Charlie and the Chocolate Factory
Chapters 11 and 12
Charlie enters the store and asks for a Wonka whipple-scrumptious fudgemallow delight bar—the same bar he had eaten on his birthday. The storekeeper places it on the counter and Charlie scarfs it down, savoring the joy of filling his mouth with the sweet chocolaty bites. While putting Charlie’s change on the counter, the storekeeper remarks that Charlie really seemed to have wanted that bar. Charlie continues inhaling the chocolate bar. Then, looking at the nine dimes before him, Charlie decides to that it couldn’t hurt to buy one more bar. The storekeeper takes down another bar and hands it to Charlie, who unwraps the chocolate bar and spies a glint of gold within the wrapping. The storekeeper notices it too and yells that Charlie has found the last golden ticket. The storekeeper’s excitement gathers a crowd around Charlie. The crowd points and shouts, causing Charlie to feel claustrophobic.
A man in the crowd touches Charlie’s shoulder and offers to buy the ticket for fifty dollars and a new bicycle. Another woman scoffs at that offer and offers five hundred dollars for the ticket. The storekeeper then steps through the crowd, telling people to leave Charlie alone. He escorts Charlie to the door and implores him to run home. Before Charlie departs, the shopkeeper says how happy he is for Charlie. Charlie thanks the kind shopkeeper and runs home. While running past Mr. Wonka’s factory, Charlie shouts that they will be seeing him soon.
Charlie bursts into his house and yells for his mother. In a whirlwind of excitement, he explains to her how he found the final golden ticket. Everyone responds with silence. Grandpa Joe asks Charlie if he is telling a joke. Charlie responds that he is not, and he holds the ticket up for Grandpa Joe to see. As Grandpa Joe leans in to get a closer look, everyone else looks at him, eagerly awaiting the verdict. Grandpa Joe looks up at Charlie. He is smiling. After a deep breath, Grandpa Joe explodes with excitement, screaming and jumping from the bed to do a victory dance.
Mr. Bucket returns home after a long day of shoveling snow to great commotion. The family explains the unbelievable situation to him. Charlie shows his father the ticket made of gold paper and the invitation written on it. Grandpa Joe asks his son to read the invitation aloud to everyone. The invitation from Mr. Wonka greets the finder and explains that he should come to the factory on the morning of February 1 for a tour, led by Mr. Wonka, of all the wonders in his factory. The lucky finder will also receive a lifetime supply of Wonka goodies. Mr. and Mrs. Bucket realize that February 1 is the following day. Grandpa Joe says that they must begin getting Charlie prepared. Grandpa Joe volunteers to escort Charlie, since Mr. Bucket must work and Mrs. Bucket must take care of the others. Mr. and Mrs. Bucket agree that it should be Grandpa Joe to go with Charlie, which causes Grandpa Joe to shout with glee. There is a knock on the door. When Mr. Bucket answers it, hordes of reporters and cameras burst into their house. Several hours later, they finally leave, and Charlie can finally go to sleep.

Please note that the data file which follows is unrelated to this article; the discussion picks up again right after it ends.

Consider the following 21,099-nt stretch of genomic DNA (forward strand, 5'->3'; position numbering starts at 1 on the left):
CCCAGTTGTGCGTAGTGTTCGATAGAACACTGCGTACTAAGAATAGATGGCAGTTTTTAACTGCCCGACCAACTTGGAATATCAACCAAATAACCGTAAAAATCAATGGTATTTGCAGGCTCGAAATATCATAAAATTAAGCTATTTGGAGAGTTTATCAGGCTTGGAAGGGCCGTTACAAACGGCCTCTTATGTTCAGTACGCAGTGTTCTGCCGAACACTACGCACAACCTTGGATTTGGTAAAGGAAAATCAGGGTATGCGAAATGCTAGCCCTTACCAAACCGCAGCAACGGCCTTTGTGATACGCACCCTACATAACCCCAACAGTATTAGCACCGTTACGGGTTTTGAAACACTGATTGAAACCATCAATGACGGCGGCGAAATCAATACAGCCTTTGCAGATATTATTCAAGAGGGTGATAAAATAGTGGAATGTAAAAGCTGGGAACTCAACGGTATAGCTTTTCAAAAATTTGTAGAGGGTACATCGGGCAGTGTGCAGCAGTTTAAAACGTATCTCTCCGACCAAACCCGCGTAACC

In this section, Charlie finally indulges himself. Even while doing so, he maintains his generous spirit. When Charlie enters the store and orders a chocolate bar, he is, in a way, acting selfishly—but the reader is rooting for Charlie to do something good for himself. Until now he has been almost too nice and too generous. This act makes Charlie seem more real. Indeed, this seemingly selfish act results in an extremely valuable reward: a golden ticket. Sometimes, Dahl seems to suggest, a little bit of self-interest can be a good thing. The corollary, which Dahl has already established, is that too much self-interest is a terrible thing.
The other patrons in the candy store are yet another negative example of adulthood. They are mean and self-interested. They each want a golden ticket so badly that they are more than willing to cheat Charlie in order to get one. The first offer of fifty dollars and a bicycle is a terrible offer aimed at taking advantage of Charlie’s poverty. Even the second offer of five hundred dollars is nowhere near the actual worth of the ticket. Dahl also continues his effort to cast adults in a bad light. The storekeeper alone stands out as a conscientious and caring adult in this scene. He alone comes to Charlie’s aid and saves him from the hordes of greedy adults. The storekeeper also speaks for the reader when he tells Charlie he deserves to have found the ticket. The storekeeper is an enigma in this scene.
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